When tested in the above manner, it was found that the bacteria employed in the present invention were not sensitive to penicillin, polymyxin B, neomycin sulfate, or cyclohexamide. However, the bacteria were found to be sensitive to streptomycin and aureomycin.
In further tests, the biochemical characteristics of the bacteria were determined. The bacteria tested positive to the Methyl Red test procedure described at page 60 of the Harrigan and McCance text, supra. The bacteria gave a positive catalase test, a negative urease test, a positive oxidase test, a negative amylase test, and a positive cellulase test. The catalase, urease, oxidase and amylase tests are set forth, respectively, at pages 65, 56, 65 and 58 of the Harrigan and McCance text. The bacteria also gave a positive arginine hydrolase test after 5 days at aerobic conditions according to the method of M. J. Thornley, Journal of Applied Bacteriology, Volume 23, page 37 (1960). The bacteria gave a negative indol formation test, a negative gelatin liquefaction test, a negative nitrate reduction test, a positive H 5 formation test, a negative citrate utilization test, and a negative acetylmethyl carbinol formation test. The indol formation, gelatin liquefaction, nitrate reduction, H S formation, citrate utilization and acetylmethyl carbinol formation tests are set forth, respectively, at pages 53, 51 and 52, 56 and 57, 55 and 56, 203 and 60 of the Harrigan and McCance text, supra.
The cellulase test which was employed is not a standard test. In performing the test, a cirtate buffer solution having a pH of about 6.5 was made up which contained 1.75% by weight of hydroxyethyl cellulose. To this was added a 1.75% by weight aqueous solution of heteropolysaccharide gum as produced by the bacteria employed in the practice of the present invention. The gum solution and the hydroxyethyl cellulose solutions were mixed in the ratio of 3 parts by weight of the hydroxyethyl cellulose solution to 1 part by weight of the gum solution. The mixed solutions were then incubated at 433C. in a tightly sealed jar for at least 4 days. The presence of the cellulase enzyme will result in degradation of the hydroxyethyl cellulose, thereby reducing the viscosity of the mixed solutions. By noting that there was, in fact, a decrease in the viscosity of the mixed solutions in excess of about 5%, it was determined that the cellulase enzyme was present and was produced by the bacteria employed in the present invention. In performing the test, a preservative containing l-(3- chloroallyl)-3,5,7-triaza-l-azoniaadamantane chloride (Dowicil 100 supplied by the Dow Chemical Co.) was added at 0.2% by weight to kill any bacteria in the solutions so that the only agent present which could cause degradation of the celulose was the cellulase enzyme.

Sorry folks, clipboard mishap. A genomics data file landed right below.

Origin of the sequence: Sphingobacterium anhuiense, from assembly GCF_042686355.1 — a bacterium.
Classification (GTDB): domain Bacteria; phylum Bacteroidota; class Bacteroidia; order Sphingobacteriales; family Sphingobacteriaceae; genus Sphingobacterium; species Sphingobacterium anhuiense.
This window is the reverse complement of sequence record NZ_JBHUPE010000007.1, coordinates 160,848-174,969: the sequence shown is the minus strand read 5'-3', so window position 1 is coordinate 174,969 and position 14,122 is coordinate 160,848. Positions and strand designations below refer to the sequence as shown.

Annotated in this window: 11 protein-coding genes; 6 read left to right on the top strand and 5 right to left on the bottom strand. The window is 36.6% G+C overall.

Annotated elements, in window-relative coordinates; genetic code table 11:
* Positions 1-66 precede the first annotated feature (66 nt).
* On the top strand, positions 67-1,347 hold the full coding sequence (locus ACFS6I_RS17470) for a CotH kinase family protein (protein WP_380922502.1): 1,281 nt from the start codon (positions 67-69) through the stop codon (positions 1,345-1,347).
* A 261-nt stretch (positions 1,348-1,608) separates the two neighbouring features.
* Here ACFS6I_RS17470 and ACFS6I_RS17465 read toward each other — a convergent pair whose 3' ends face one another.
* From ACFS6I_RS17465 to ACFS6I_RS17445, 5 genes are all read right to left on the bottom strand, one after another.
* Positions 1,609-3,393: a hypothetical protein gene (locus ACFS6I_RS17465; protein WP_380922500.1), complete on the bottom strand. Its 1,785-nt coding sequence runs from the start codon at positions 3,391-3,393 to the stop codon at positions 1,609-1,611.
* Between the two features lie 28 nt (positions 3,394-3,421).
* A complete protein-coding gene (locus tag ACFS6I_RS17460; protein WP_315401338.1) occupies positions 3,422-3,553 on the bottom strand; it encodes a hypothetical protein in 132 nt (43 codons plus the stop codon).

Jars which contained only the substrate hydroxyethyl cellulose solution were subjected to the same conditions as the mixed solutions to furnish test controls.